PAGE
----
Capping Problems: More Than Just a Dollar Amount

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Capping Problems: More Than Just a Dollar Amount

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As almost everyone in the rehabilitation industry is well aware, there was legislation enacted back in 1997, under the Balanced Budget Act, that placed an annual cap on rehabilitation services under Medicare.  While this legislation was intended to prevent organizations from taking advantage of the system, the harmful effect of denying patients the care they desperately need has more than overshadowed the “good” of that original intent. Therapy Cap Background The Balanced Budget Act was passed in 1997 and had a SGR (Sustainable Growth Rate) formula.  This was designed as a cost saving measure, but essentially created a hard cap on the amount of outpatient therapy services patients can obtain.  While Congress has attempted to address the flawed system, no long-term solutions have been implemented.  The therapy cap for 2015 for outpatient physical therapy and speech-language pathology services combined is $1,940 with a separate $1,940 cap for outpatient occupational therapy. Therapy Cap Grouping You may be asking yourself the following questions: Why are there separate caps? Why are they grouped that way?  As frustrating as it may be, the answer to those questions is more of matter of grammatical omission than an intended effect.  When the original legislation was written it read similarly to the following, “We propose a cap on outpatient occupational therapy, physical therapy and speech therapy.”  Had they placed a comma after physical therapy we would still have a therapy cap, but it would be three separate caps rather than two with physical therapy and speech therapy grouped together. Therapy Cap Exceptions While small in nature, there is a silver lining to this $1,940 cap.  In the 2014 congressional session, after recognizing the harmful ramifications of this legislation, they instituted two short-term exceptions processes.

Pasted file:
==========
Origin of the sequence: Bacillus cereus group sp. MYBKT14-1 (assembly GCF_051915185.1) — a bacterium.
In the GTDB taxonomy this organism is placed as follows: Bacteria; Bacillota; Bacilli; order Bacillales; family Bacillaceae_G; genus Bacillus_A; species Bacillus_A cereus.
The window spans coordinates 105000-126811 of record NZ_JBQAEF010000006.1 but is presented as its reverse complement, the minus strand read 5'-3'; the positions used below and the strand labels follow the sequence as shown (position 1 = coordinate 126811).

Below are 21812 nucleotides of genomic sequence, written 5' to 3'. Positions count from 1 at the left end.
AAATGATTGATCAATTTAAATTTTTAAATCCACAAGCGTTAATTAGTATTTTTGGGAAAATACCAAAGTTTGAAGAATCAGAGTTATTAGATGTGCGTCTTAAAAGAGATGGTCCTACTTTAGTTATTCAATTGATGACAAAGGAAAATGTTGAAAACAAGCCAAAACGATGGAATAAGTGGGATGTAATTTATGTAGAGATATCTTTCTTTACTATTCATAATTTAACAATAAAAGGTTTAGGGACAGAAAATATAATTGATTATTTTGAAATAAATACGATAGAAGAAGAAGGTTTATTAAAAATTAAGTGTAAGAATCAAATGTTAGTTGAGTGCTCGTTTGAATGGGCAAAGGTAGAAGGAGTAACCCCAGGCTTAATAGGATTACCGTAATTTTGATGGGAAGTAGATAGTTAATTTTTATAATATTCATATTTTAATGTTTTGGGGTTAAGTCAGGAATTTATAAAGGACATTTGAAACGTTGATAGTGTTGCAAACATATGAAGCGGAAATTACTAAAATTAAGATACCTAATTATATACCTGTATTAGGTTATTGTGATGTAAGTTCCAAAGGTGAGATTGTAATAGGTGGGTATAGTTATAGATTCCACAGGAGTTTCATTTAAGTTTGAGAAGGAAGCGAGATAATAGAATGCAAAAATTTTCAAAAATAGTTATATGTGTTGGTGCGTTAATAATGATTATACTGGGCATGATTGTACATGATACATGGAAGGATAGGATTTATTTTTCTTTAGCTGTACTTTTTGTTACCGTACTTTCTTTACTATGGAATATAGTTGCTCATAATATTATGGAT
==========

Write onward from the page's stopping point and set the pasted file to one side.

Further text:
1. After a patient hits the $1,940 cap, the therapist can apply a KX modifier to the claim form to designate that continued care is medically necessary. However, it is difficult to find out when a patient is approaching that $1,940 threshold.
  2. Upon meeting or exceeding a cap of $3,700, a manual review process must be initiated.
Therapy Cap Providers The other caveat to this legislation is that it only applies to the following outpatient therapy settings: physical therapists in private practice, physician offices, skilled nursing facilities (Part B), rehabilitation agencies (or ORFs), comprehensive outpatient rehabilitation facilities (CORFs), outpatient hospital departments and critical access hospitals.  (There are many articles that explain the difference between Medicare Part A, B, C, and D, if you want to learn more.) Be sure to check back for our second post of the month that will go into more details on how this impacts you and your patients, and what you can do about it.  For any other questions feel free to email nara.admin@naranet.org or visit us online at www.naranet.org.